THEOSOPHY, Vol. 14, No. 6, April, 1926
(Pages 276-277; Size: 8K)

THEOSOPHY SCHOOL

[Part 5 of an 11-part series]

The illuminated sage regards with equal mind an illuminated, selfless Brahmin, a cow, an elephant, a dog, and even an outcast who eats the flesh of dogs. Those who thus preserve an equal mind gain heaven even in this life, for the Supreme is free from sin and equal minded; therefore they rest in the Supreme Spirit. The man who knoweth the Supreme Spirit, who is not deluded, and who is fixed on him, doth not rejoice at obtaining what is pleasant, nor grieve when meeting what is unpleasant. He whose heart is not attached to objects of sense finds pleasure within himself, and, through devotion, united with the Supreme, enjoys imperishable bliss. For those enjoyments which arise through the contact of the senses with external objects are wombs of pain, since they have a beginning and an end; O son of Kunti, the wise man delighteth not in these. He who, while living in this world and before the liberation of the soul from the body, can resist the impulse arising from desire and anger is a devotee and blessed. The man who is happy within himself, who is illuminated within, is a devotee, and partaking of the nature of the Supreme Spirit, he is merged in it. Such illuminated sages whose sins are exhausted, who are free from delusion, who have their senses and organs under control, and devoted to the good of all creatures, obtain assimilation with the Supreme Spirit. Assimilation with the Supreme Spirit is on both sides of death for those who are free from desire and anger, temperate, of thoughts restrained; and who are acquainted with the true Self.--The Bhagavad Gita.
HERE you find the phrase "the assimilation of the Supreme Spirit," which is the Universal Self, which is everywhere. It is also said that things come to us, whether we wish or do not wish for them. Things come to us which are good, and which we do wish; other things come to us which are bad, and which we do not wish for. All those things take place continuously -- expected good things and unexpected good things -- expected bad things and unexpected bad things. These four kinds of experiences always come to us. We, as the Soul, as part of the Universal Self, try to make our response, our answer to all those things that come -- good, bad, or indifferent -- learning from each, learning thereby our real nature.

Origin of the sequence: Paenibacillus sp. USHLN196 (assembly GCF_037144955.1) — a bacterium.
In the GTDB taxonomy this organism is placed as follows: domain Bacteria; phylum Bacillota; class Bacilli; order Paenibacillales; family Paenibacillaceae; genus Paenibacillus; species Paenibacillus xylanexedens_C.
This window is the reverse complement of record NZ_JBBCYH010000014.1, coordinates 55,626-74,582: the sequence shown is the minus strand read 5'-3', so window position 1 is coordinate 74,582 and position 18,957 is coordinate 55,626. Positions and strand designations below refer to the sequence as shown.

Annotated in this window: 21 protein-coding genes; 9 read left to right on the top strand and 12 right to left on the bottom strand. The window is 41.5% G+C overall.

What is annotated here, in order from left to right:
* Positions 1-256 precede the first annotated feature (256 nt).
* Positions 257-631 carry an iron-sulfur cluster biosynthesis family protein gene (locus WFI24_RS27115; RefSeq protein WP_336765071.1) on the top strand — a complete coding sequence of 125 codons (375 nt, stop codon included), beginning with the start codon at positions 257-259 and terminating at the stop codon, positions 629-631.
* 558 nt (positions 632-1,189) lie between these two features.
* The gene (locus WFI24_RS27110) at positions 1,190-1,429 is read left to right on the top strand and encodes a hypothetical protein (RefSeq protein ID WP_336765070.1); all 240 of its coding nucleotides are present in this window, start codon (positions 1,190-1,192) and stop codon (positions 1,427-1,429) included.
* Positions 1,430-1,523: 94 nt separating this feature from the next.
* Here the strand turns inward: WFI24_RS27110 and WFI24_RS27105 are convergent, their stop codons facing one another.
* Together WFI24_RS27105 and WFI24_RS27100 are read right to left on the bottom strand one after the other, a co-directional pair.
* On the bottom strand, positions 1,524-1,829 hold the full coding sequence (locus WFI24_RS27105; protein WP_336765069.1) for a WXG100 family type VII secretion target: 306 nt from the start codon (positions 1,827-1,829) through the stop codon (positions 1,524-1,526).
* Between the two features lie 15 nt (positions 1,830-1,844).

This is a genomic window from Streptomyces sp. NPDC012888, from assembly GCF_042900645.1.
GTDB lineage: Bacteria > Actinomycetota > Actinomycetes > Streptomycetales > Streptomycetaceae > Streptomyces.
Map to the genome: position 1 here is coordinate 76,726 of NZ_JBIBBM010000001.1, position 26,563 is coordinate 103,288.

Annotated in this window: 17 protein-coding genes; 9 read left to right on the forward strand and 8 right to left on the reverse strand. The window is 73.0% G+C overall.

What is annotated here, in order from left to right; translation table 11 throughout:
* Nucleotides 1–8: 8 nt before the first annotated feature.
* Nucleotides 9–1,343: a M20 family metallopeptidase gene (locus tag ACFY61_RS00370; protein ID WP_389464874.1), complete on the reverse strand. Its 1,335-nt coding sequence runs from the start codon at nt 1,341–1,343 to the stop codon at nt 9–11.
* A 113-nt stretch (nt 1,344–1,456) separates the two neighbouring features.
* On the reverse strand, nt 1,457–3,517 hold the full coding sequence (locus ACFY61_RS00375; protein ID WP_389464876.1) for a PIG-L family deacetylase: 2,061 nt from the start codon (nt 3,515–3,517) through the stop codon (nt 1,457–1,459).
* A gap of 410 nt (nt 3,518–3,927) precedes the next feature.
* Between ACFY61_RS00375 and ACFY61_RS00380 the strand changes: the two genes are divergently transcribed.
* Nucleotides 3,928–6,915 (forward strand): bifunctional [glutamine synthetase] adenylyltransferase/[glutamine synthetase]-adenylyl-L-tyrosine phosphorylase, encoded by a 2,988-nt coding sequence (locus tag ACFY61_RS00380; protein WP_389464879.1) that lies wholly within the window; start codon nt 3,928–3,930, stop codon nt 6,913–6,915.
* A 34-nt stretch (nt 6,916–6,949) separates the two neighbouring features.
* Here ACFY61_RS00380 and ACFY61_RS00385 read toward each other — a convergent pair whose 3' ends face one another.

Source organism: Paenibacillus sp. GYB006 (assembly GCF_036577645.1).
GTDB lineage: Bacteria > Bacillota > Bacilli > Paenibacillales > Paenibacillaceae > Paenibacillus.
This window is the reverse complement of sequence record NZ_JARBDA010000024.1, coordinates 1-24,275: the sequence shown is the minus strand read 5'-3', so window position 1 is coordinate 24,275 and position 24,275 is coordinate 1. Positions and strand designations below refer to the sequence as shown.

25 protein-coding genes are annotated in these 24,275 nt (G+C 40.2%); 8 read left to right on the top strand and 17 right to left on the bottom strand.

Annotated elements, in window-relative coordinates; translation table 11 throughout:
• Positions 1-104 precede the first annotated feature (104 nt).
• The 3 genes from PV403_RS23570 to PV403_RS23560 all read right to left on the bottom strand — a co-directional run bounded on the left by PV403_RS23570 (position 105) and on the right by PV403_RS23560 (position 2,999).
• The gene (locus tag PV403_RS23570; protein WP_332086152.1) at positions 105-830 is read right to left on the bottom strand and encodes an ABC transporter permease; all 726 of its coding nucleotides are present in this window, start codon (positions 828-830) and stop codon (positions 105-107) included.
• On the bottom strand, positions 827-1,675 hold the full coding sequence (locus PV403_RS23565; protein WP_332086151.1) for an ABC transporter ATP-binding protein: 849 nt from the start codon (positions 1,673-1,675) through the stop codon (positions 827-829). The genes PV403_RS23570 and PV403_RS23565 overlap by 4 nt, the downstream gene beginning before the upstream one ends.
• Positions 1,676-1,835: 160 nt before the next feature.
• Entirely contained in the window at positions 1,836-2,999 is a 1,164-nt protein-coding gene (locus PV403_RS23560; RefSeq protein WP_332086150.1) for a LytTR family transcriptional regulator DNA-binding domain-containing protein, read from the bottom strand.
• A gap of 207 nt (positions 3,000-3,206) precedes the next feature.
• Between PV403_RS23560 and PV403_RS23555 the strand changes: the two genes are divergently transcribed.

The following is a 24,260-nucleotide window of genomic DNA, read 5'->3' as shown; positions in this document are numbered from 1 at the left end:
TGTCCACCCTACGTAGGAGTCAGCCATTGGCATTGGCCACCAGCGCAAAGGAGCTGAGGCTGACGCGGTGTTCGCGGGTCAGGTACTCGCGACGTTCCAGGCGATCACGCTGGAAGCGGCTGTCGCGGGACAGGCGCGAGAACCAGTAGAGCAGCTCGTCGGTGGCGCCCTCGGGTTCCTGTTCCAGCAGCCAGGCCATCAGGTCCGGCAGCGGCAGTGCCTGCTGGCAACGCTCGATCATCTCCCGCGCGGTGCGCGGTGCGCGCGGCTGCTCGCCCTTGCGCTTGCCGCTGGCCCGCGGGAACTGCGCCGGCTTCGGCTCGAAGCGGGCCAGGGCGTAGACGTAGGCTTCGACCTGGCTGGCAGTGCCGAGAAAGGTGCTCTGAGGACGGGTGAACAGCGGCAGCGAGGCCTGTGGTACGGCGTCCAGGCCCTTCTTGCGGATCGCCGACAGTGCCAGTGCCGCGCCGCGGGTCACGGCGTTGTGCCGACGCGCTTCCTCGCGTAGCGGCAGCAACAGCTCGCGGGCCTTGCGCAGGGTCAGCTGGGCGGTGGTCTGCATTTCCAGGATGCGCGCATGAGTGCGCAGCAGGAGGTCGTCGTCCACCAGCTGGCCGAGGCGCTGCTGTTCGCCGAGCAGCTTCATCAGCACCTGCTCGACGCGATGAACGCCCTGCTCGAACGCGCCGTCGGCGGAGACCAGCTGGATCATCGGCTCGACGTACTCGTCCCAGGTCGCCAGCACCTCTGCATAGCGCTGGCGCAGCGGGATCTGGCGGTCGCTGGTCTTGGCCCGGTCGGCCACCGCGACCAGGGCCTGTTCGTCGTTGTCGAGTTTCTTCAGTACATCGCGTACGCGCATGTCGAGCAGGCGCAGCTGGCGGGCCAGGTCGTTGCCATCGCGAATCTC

It is said that the Soul is the great Enjoyer. Now when we enjoy, some enjoy by the help of the body, of the senses; some by the help of the feelings; some enjoy by the help of their thoughts; but very few people really enjoy with the help of the Soul. When there is Soul enjoyment, then there is not only sense and feeling enjoyment, mental and intellectual enjoyment, but there is spiritual enjoyment. Because we see the spiritual view of all thoughts, feelings, experiences when they come to us -- that is, when experiencing as the Soul, the assimilation of the Supreme Spirit takes place.

We know ourselves as the Soul now, when we are learning Theosophy; as the body when we eat. We think it is the body that eats and none of us think it is the Soul in the body, who keeps the body going! Therefore even nourishment for the body has to be thought about from the point of view of the soul. When we read, our minds enjoy the reading, but very few of us think whether the Soul is getting any experience or enjoyment, and so when on occasions we begin to live as the Soul, then we begin to see how Deity, God, the Universal Self, everywhere present in all things, is present in that which we call good and that which we call bad. We look upon all things as the School for the Soul and not as good, bad or indifferent. All things bring us certain lessons. That is what we want to learn -- to begin and live as the Soul, and towards all good, bad and indifferent experiences we remain the same -- calm, contented, happy. Just like the bees who go to the flowers and suck the juice and make it into honey without destroying the flowers, so do we move in the garden of this world, where there are apple trees and also poison oak; and from all we learn. Let us learn by enjoying our experiences, as well as by suffering them. Happiness is not in experiences; it is in us, and so is it with sorrow.

The Supreme Self is in all things, in the good and in the evil; we do not see It, because we have not seen It in ourselves. This glimpse of the God within is the only true vision. Through it we gain the inner strength which gives all kinds of strength: spiritual strength brings intellectual and moral strength. It is the fixity of the mind on lower things which produces pain, misery, ignorance; which produces that worse than ignorance -- false knowledge. True knowledge comes by dwelling on the Supreme Spirit, the Ego within. In all actions, whether thinking or speaking or feeling, we may invoke, and call to birth, the Supreme Spirit. He who finds in good and evil, then, One Essence -- the Immortal and Divine Self -- and finds it because he has it within himself, is an excellent devotee. Each one of us will find other people divine in proportion as we find ourselves divine; we shall find other people immortal as we find ourselves immortal: knowing ourselves as divine and immortal, we begin to know Nature as divine and immortal. The highest of truths comes to be recognized by us, if we take the position that we are the Supreme Self. Directing the mind constantly to the Supreme, the One Self, we find by the power of that One Self, the Divine Nature of all things and beings.


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THEOSOPHY SCHOOL
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[Part 6 of an 11-part series]

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